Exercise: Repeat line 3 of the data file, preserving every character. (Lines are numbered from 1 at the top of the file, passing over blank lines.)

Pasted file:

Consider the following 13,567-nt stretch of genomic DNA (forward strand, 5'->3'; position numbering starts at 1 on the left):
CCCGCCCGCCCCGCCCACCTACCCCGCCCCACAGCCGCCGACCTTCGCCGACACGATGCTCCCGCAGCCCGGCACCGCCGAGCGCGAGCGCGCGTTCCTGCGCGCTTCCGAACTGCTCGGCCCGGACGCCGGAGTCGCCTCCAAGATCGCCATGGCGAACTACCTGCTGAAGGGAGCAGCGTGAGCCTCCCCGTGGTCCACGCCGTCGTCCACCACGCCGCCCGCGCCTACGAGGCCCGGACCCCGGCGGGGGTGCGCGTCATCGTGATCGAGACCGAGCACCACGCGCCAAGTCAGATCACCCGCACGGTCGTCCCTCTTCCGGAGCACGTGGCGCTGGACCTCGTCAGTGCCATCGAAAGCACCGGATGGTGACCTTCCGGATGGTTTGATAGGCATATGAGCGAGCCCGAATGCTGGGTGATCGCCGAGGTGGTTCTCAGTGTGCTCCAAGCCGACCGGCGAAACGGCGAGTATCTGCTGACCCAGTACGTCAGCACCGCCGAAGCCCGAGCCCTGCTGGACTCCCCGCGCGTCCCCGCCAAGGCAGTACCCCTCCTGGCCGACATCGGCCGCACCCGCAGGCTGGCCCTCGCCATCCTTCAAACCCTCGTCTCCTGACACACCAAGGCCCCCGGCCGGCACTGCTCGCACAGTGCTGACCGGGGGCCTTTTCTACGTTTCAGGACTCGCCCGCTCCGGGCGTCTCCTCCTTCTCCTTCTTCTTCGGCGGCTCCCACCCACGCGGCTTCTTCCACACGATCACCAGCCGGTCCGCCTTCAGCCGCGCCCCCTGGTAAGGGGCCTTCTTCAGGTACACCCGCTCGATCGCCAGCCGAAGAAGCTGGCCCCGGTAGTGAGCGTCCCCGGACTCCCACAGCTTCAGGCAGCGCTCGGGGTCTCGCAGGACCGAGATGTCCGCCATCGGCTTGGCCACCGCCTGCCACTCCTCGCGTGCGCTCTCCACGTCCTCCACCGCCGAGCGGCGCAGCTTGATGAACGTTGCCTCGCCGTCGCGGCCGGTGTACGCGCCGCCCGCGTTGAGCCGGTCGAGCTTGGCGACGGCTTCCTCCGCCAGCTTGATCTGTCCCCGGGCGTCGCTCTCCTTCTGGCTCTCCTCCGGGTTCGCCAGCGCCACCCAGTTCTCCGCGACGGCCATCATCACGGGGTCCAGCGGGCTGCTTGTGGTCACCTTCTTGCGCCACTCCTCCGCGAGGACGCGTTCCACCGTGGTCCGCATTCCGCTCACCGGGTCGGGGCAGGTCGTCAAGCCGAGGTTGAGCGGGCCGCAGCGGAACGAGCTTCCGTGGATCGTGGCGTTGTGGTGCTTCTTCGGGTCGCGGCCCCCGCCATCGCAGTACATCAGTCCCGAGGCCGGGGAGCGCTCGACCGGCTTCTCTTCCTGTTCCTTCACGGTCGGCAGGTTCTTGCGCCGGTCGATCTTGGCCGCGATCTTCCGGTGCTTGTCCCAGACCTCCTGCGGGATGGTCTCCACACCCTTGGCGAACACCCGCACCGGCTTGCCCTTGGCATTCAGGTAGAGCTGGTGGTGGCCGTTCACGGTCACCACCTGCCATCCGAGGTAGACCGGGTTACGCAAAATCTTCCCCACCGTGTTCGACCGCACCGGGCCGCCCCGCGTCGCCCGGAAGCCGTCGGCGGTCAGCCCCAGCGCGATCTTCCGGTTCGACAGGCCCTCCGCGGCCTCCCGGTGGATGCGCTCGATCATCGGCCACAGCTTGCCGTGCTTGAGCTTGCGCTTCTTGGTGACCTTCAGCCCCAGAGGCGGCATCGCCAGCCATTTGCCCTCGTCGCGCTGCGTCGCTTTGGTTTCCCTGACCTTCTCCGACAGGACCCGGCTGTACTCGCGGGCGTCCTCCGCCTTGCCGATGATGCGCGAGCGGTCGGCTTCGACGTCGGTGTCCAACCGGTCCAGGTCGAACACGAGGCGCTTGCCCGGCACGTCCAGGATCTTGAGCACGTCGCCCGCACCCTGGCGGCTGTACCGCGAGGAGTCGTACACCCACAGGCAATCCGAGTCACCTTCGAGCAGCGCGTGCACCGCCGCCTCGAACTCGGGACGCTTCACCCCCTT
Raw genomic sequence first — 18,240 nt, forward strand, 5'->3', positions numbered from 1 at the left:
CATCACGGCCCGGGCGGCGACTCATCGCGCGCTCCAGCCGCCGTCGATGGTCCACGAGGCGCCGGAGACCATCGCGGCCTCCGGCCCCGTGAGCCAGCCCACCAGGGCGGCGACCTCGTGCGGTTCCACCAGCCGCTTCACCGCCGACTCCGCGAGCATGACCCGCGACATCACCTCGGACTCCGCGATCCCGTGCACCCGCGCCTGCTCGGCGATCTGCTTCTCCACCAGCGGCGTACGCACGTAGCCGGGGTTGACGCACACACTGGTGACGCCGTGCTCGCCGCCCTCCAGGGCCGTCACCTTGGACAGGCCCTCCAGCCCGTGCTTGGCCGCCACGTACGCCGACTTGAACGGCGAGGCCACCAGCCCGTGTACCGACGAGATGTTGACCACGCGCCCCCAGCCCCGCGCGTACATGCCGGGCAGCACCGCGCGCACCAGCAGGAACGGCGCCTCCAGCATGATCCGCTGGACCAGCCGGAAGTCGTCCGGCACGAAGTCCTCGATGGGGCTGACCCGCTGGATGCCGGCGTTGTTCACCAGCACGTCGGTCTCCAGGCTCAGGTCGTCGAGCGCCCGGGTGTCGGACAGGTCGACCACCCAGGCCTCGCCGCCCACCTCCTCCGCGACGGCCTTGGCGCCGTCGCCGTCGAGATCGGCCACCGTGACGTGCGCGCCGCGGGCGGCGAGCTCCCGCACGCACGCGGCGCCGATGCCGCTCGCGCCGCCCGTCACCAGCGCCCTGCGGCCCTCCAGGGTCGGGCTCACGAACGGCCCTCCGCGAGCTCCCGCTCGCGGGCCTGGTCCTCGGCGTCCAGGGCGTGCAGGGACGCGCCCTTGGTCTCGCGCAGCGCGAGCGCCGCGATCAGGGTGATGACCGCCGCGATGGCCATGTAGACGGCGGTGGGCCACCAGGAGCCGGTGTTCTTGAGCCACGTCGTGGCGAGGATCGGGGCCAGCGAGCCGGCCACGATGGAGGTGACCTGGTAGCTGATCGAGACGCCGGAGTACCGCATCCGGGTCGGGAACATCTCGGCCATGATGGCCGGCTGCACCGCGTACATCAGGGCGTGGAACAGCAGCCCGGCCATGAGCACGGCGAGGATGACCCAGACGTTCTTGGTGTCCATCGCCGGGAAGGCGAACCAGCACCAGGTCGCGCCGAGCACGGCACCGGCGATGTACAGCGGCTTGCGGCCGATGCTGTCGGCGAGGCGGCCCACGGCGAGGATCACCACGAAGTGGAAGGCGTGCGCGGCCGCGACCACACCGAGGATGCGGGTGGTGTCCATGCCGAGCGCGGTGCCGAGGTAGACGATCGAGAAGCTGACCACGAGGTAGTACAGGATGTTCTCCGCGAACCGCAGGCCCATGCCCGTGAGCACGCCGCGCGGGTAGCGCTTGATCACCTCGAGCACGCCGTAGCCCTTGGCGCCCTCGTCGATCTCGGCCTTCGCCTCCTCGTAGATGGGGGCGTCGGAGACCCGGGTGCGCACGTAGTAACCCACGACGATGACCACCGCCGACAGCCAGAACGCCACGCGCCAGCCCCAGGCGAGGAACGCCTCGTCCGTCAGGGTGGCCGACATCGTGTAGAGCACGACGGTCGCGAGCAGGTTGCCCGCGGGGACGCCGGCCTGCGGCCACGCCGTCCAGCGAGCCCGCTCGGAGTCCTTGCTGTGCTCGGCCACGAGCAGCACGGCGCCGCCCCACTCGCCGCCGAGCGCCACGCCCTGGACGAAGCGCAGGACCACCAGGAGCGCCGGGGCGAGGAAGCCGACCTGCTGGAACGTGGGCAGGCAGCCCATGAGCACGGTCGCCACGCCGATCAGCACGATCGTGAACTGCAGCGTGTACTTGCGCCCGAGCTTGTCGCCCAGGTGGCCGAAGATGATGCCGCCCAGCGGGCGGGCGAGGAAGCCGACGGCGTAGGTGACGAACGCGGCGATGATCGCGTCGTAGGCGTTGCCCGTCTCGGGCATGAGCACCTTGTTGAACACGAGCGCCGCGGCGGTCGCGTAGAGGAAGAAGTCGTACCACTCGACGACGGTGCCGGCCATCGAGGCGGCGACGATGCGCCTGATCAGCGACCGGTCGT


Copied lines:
Raw genomic sequence first — 18,240 nt, forward strand, 5'->3', positions numbered from 1 at the left: